A rash of recent subway deaths -- from people being pushed onto the tracks to suicides -- is reigniting calls for the MTA to move toward installing safety barriers and taking other steps to protect straphangers.
The agency plans to discuss platform safety at a board meeting Monday, as yet another person jumped in front of a train Sunday in an apparent suicide. And last week, Manhattan Borough President Scott Stringer was joined by politicians and an MTA board member in asking the agency's inspector general to investigate measures, including the feasibility of installing barriers.
"Another attempted suicide cannot become a commonplace occurrence in one of the largest transit systems in the world," Stringer said Sunday. He spoke before the NYPD said that the unidentified man who jumped in front of an R train in Brooklyn died.
"This is a troubling and dangerous trend with serious implications for the millions of commuters who ride the subway each day," Stringer said.
This year, seven people have died after being hit by subway trains, and Stringer's office projects a record-breaking 100 deaths in 2013 if the trend continues. In 2012, 55 people died out of 141 who were hit by trains. In 2011, 47 died out of 146 struck.
The agency has considered installing platform barriers in the past. In 2007, Crown Infrastructure Solutions, an architectural and engineering firm, began talks with the agency to build out a full network of barriers at no charge to the MTA or straphangers, in return for being able to sell advertising on built-in screens. The platform-to-ceiling barriers would have been see-through, with sliding doors that lined up with the doors on the subway cars.
But after about four years of on-and-off talks, the project stalled, and the firm moved on to other transit systems, company president Michael Santora said.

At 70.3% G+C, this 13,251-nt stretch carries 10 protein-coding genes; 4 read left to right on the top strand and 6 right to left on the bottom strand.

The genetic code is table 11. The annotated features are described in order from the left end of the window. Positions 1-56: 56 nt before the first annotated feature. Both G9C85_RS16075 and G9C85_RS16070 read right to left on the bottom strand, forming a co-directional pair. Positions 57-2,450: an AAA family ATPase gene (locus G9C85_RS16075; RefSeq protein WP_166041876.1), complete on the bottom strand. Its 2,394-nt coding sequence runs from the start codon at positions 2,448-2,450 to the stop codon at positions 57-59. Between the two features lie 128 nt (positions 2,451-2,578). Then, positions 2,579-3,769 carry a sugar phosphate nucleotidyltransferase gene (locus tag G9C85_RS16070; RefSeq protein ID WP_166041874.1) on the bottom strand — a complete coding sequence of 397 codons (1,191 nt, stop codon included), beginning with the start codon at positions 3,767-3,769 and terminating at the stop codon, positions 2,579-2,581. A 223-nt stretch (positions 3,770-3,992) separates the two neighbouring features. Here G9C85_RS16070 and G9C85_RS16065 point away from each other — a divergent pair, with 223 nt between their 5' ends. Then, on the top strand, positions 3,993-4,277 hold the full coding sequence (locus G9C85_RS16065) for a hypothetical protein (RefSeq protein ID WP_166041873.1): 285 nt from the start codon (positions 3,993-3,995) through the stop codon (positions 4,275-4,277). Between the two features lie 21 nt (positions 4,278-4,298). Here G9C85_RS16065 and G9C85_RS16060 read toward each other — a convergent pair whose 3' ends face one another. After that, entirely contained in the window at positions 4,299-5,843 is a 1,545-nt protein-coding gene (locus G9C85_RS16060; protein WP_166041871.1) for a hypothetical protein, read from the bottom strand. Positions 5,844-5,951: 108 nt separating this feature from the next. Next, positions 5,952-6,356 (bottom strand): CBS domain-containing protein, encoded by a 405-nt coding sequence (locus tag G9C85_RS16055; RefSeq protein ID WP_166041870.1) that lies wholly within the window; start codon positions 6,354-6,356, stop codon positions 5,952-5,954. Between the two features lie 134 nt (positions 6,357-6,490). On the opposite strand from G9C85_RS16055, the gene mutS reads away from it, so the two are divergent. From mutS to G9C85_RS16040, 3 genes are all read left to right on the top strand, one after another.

"The MTA really just never moved forward on their part. We got as far as we could," Santora said.
"We never got any negative feedback from them that it wasn't a good system, it's just that no one's ever made a real move for it," he said, estimating that the project would've cost about $1.5 million to $2 million per station.
Santora added that Crown is now working on a barrier system in Honolulu and various projects in Europe, but that he hopes the increased focus on subway safety might reinvigorate interest in New York.
MTA spokesman Kevin Ortiz declined to say whether the barriers would be discussed at Monday's meeting, and he declined to comment.
John Samuelson, president of the MTA workers' union, said the union is "willing to explore any options to end the rash of rider deaths, including barriers," but that there are safety concerns.
"If something catastrophic happened, like a train entered the station while workers were on the tracks and it's a perfect storm of many redundancies failing, the only . . . is to jump up on the station platform," Samuelson said. "With the barriers, that avenue of escape wouldn't be possible."
"There are a lot of really serious issues about the doors and glass walls," he said. "Obviously their cost and how feasible is it to put them in 468 stations, many, many of which have different designs."
Russianoff added: "My bottom line is that people being struck or killed on a subway platform is a serious problem that deserves a serious answer. You can't just say, it's like the weather, there's nothing you can do about it."
Some commuters agree.
"People have the tendency to cross the yellow line here and it would stop them from falling," said Marjan Adarkwa, 26, a Baychester straphanger. "If someone is drunk or if people get in a fight and got pushed, it would stop that."
Lin Lee, 27, of Flushing, agreed.
"Absolutely," Lee said of building the barriers. "It's kind of scary to listen to that kind of news so it makes sense."
With Anna Sanders